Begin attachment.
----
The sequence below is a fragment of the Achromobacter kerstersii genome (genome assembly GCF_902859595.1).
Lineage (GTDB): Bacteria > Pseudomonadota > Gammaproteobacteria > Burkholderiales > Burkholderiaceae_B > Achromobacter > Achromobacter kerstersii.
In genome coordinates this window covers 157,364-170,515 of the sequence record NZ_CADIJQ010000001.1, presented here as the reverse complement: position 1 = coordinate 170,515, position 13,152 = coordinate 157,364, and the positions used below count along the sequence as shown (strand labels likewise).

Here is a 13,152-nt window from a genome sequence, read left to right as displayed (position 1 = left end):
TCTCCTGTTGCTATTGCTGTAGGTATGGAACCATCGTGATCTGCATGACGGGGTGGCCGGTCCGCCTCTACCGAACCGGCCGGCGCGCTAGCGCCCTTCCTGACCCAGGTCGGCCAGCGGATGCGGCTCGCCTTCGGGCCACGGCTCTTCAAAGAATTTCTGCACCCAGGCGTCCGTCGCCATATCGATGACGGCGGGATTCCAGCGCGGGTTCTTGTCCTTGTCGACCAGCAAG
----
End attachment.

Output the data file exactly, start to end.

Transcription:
The sequence below is a fragment of the Achromobacter kerstersii genome (genome assembly GCF_902859595.1).
Lineage (GTDB): Bacteria > Pseudomonadota > Gammaproteobacteria > Burkholderiales > Burkholderiaceae_B > Achromobacter > Achromobacter kerstersii.
In genome coordinates this window covers 157,364-170,515 of the sequence record NZ_CADIJQ010000001.1, presented here as the reverse complement: position 1 = coordinate 170,515, position 13,152 = coordinate 157,364, and the positions used below count along the sequence as shown (strand labels likewise).

Here is a 13,152-nt window from a genome sequence, read left to right as displayed (position 1 = left end):
TCTCCTGTTGCTATTGCTGTAGGTATGGAACCATCGTGATCTGCATGACGGGGTGGCCGGTCCGCCTCTACCGAACCGGCCGGCGCGCTAGCGCCCTTCCTGACCCAGGTCGGCCAGCGGATGCGGCTCGCCTTCGGGCCACGGCTCTTCAAAGAATTTCTGCACCCAGGCGTCCGTCGCCATATCGATGACGGCGGGATTCCAGCGCGGGTTCTTGTCCTTGTCGACCAGCAAG